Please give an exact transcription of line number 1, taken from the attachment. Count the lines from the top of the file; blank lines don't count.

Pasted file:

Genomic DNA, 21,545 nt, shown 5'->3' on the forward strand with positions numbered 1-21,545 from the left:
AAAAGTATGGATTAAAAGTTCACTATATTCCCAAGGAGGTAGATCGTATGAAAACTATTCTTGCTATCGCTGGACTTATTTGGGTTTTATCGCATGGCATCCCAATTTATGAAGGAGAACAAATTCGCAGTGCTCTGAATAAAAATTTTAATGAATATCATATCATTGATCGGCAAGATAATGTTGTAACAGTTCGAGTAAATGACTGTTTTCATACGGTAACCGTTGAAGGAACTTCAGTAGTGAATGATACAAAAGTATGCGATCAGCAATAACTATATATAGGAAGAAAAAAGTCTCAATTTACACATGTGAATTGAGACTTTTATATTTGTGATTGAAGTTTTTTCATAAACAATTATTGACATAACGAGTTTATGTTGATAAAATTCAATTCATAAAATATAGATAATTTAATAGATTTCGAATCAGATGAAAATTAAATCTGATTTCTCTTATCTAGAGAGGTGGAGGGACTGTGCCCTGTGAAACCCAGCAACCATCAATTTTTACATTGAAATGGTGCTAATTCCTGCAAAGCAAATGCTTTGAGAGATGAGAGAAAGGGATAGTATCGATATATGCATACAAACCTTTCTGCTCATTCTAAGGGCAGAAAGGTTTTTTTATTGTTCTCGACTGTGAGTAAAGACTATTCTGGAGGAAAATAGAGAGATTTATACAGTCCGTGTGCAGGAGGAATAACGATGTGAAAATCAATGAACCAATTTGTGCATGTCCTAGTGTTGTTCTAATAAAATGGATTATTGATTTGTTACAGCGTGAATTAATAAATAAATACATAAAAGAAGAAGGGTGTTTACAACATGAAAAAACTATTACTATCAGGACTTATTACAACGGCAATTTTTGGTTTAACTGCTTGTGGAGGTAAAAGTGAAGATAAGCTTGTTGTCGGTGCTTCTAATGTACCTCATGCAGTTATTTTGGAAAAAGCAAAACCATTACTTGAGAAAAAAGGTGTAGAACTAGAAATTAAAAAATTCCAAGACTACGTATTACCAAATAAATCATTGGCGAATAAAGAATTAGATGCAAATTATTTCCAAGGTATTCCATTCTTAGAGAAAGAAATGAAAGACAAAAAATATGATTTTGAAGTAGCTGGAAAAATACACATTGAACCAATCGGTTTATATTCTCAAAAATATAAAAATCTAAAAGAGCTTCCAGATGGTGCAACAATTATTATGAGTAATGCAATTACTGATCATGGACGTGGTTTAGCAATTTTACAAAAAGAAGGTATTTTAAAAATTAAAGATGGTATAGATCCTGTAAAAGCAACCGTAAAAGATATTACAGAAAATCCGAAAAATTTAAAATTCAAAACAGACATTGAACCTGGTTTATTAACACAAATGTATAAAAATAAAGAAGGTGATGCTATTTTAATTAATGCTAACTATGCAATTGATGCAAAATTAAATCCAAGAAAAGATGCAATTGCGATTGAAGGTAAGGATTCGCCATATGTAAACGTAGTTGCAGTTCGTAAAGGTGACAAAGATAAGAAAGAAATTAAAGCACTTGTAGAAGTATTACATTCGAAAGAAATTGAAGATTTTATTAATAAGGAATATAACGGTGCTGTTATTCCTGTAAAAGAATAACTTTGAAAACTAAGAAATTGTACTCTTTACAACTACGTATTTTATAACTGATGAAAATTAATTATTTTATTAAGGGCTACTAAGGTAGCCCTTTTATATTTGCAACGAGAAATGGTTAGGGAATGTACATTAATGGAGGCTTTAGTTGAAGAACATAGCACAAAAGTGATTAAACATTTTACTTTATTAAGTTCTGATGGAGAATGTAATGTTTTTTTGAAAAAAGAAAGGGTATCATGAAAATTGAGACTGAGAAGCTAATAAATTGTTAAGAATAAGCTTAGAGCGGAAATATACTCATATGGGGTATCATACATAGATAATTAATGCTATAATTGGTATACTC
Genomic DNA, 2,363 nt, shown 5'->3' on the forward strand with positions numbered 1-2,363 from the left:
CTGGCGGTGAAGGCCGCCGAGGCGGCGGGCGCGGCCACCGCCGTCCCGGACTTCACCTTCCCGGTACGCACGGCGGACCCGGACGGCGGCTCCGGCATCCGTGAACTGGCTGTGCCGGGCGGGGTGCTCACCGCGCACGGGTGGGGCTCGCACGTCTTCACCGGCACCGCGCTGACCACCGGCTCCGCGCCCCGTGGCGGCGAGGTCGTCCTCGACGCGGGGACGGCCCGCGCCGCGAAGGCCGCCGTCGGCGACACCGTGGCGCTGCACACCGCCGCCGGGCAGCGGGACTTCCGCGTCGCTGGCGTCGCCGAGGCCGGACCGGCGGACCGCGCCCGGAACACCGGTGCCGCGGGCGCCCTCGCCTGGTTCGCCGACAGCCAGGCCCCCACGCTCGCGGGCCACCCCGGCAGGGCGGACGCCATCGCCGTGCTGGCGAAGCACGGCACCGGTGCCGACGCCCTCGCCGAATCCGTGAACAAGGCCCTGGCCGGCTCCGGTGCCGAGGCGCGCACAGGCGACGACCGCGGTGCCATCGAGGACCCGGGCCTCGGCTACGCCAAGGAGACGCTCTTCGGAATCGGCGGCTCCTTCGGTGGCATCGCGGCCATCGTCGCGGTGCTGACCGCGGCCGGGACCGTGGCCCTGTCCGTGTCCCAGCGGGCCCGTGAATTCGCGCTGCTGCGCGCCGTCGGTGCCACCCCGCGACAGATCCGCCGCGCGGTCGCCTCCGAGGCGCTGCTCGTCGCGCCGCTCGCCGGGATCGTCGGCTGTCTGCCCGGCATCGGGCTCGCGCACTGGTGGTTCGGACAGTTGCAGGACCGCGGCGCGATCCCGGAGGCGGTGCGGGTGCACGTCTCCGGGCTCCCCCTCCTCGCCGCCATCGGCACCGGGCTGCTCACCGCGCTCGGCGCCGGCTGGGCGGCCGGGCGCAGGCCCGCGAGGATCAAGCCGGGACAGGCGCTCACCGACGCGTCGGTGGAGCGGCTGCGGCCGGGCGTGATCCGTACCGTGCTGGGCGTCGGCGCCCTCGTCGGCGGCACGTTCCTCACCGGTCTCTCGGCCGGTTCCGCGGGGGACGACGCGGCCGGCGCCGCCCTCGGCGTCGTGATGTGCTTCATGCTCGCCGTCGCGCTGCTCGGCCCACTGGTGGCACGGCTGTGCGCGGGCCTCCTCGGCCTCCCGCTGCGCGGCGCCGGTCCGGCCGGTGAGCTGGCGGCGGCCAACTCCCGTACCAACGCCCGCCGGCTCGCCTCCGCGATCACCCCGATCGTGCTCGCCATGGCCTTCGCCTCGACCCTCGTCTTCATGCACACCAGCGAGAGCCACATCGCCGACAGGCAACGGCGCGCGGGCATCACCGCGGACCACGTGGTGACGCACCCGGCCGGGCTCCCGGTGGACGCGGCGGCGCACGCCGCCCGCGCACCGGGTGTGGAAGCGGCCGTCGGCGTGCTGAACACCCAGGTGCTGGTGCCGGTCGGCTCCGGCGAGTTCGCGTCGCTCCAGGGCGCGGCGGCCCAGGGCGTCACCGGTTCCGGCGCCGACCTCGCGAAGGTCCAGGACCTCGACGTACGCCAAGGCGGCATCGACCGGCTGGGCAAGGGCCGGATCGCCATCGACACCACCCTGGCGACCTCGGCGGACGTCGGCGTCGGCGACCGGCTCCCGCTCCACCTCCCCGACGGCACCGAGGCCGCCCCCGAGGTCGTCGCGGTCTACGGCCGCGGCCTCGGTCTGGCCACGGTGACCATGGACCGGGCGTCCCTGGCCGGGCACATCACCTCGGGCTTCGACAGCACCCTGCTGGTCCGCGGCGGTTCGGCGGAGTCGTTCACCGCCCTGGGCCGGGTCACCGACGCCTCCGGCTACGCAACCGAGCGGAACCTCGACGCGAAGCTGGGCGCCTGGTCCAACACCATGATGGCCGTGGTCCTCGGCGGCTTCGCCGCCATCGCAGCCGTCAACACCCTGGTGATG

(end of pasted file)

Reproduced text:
Genomic DNA, 21,545 nt, shown 5'->3' on the forward strand with positions numbered 1-21,545 from the left: